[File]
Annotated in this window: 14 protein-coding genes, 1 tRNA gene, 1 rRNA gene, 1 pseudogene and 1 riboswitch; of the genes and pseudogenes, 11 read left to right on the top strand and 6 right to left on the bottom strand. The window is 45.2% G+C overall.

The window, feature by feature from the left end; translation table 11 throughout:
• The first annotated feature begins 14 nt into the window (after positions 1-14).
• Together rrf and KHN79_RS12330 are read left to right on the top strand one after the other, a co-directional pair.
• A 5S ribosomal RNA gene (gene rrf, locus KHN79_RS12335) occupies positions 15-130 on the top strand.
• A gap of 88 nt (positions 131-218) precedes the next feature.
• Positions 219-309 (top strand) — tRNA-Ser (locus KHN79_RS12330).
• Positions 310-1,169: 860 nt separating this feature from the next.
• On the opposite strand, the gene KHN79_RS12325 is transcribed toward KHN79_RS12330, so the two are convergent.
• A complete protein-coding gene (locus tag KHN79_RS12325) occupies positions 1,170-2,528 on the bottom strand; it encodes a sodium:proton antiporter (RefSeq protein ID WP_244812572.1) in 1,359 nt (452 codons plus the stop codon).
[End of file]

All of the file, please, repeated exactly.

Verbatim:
Annotated in this window: 14 protein-coding genes, 1 tRNA gene, 1 rRNA gene, 1 pseudogene and 1 riboswitch; of the genes and pseudogenes, 11 read left to right on the top strand and 6 right to left on the bottom strand. The window is 45.2% G+C overall.

The window, feature by feature from the left end; translation table 11 throughout:
• The first annotated feature begins 14 nt into the window (after positions 1-14).
• Together rrf and KHN79_RS12330 are read left to right on the top strand one after the other, a co-directional pair.
• A 5S ribosomal RNA gene (gene rrf, locus KHN79_RS12335) occupies positions 15-130 on the top strand.
• A gap of 88 nt (positions 131-218) precedes the next feature.
• Positions 219-309 (top strand) — tRNA-Ser (locus KHN79_RS12330).
• Positions 310-1,169: 860 nt separating this feature from the next.
• On the opposite strand, the gene KHN79_RS12325 is transcribed toward KHN79_RS12330, so the two are convergent.
• A complete protein-coding gene (locus tag KHN79_RS12325) occupies positions 1,170-2,528 on the bottom strand; it encodes a sodium:proton antiporter (RefSeq protein ID WP_244812572.1) in 1,359 nt (452 codons plus the stop codon).